As for the story itself, readers interested in military sci-fi and stories of interplanetary engagement will find plenty to like in a tale that pairs hard science descriptions about military weaponry and strategy ("The Enterprise was armed with a single plasma cannon and no missiles. There was also an old leftover weapon, twin projectile-throwing 30mm cannons that were seldom used as Galactic Force got more sophisticated. But this old and reconstructed ship still had them.") with strong dialogue, a fast-paced plot, and a saga that continues to unfold as hard work towards an eventual confrontation pays off.

Strategic assessments ("Reeb didn't want to engage any warship at this point. His forces were already spread thin, and the two small ships with him wouldn't do much against an armed opponent.") mix well with combat encounters, changing perceptions of good and bad guys in the face of piracy and sabotage, and efforts that are thwarted by forces within humanity as well as outside of it. Even more absorbing are the internal clashes within different factions representing humanity, over the question of how much control humanity should give up to the Host in exchange for their assistance. What, then, is the price of freedom? And are the costs of survival (lost dreams, innovations, and cultural values) too high to accept?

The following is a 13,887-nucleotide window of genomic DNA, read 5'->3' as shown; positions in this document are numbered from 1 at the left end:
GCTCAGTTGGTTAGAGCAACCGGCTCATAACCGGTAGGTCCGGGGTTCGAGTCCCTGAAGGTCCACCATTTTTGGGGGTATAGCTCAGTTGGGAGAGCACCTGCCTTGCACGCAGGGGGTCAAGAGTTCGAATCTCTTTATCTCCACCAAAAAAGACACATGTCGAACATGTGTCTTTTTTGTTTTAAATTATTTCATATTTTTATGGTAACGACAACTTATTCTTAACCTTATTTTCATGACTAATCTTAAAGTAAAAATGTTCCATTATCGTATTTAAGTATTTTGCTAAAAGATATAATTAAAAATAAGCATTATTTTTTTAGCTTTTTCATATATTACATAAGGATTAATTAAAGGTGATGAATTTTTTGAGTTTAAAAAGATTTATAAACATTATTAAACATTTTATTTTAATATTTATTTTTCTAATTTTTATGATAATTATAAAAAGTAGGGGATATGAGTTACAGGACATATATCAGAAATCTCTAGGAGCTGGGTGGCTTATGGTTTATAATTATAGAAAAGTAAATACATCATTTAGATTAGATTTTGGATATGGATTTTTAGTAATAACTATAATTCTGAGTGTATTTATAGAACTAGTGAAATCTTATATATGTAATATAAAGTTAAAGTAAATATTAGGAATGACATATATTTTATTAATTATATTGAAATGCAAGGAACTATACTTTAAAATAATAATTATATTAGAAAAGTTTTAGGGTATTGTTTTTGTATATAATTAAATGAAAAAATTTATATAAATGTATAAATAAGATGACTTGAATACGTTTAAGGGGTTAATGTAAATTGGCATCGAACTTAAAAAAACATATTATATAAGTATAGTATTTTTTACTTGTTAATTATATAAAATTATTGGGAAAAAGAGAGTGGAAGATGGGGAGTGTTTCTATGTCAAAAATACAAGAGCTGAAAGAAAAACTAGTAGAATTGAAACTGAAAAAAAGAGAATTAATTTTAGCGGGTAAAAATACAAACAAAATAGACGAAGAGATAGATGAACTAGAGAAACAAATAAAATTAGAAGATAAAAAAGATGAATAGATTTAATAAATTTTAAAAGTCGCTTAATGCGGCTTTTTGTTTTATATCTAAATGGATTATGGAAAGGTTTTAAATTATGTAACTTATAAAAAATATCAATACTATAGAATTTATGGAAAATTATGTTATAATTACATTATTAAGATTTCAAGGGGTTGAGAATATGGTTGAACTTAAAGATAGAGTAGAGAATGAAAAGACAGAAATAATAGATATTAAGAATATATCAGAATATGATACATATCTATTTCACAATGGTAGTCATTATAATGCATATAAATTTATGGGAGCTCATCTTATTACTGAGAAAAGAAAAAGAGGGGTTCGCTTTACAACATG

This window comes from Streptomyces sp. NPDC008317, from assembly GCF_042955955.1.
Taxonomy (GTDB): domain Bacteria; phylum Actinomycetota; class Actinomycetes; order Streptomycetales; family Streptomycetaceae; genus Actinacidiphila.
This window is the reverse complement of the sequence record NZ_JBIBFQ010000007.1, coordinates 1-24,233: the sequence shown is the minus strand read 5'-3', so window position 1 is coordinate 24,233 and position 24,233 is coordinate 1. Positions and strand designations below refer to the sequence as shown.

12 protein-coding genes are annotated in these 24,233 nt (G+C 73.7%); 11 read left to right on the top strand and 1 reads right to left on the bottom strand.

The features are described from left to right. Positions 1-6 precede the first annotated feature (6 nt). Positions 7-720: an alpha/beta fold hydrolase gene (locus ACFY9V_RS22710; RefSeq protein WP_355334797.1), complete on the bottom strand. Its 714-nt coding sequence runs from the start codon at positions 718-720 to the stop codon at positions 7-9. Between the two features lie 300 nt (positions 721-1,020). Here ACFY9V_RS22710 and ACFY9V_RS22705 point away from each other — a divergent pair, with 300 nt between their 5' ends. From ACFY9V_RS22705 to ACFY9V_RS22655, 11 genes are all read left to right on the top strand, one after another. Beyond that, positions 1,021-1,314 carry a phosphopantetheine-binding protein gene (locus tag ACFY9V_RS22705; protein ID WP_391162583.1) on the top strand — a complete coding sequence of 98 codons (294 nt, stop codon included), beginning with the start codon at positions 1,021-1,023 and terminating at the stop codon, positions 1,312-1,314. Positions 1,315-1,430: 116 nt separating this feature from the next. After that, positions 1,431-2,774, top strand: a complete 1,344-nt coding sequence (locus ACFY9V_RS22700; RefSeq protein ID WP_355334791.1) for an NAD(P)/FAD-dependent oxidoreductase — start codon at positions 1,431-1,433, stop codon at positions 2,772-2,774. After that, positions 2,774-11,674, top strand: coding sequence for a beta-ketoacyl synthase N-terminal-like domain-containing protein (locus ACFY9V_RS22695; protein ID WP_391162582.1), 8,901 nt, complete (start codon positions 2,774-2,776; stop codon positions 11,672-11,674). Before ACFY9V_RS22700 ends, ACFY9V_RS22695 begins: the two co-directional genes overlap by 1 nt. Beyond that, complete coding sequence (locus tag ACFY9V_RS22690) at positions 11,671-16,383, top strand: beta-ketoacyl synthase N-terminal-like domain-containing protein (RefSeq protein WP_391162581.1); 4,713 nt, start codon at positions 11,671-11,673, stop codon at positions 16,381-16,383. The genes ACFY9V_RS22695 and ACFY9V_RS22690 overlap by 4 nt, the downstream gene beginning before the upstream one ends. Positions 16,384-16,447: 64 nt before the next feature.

The moment-by-moment military clashes are well described ("Mia slumped in her chair. Eight was half what the combined ships should have fired.") and will especially delight military sci-fi fans who look for strategic assessments, cat-and-mouse action, and a sense of how the leaders of this universe struggle for their individual and collective purposes.

The result is an action-packed military sci-fi space opera thriller that pairs powerful dialogue and interpersonal relationships with an overlay of forces struggling to survive. This will delight readers who enjoy vivid stories of alien encounters and world-changing clashes.

B State: A New Roadmap for Bold Leadership, Brave Culture and Breakthrough Results
Mark Samuel
Greenleaf Book Group Press
9781626345694, $9.99, Kindle, $24.95, Hardcover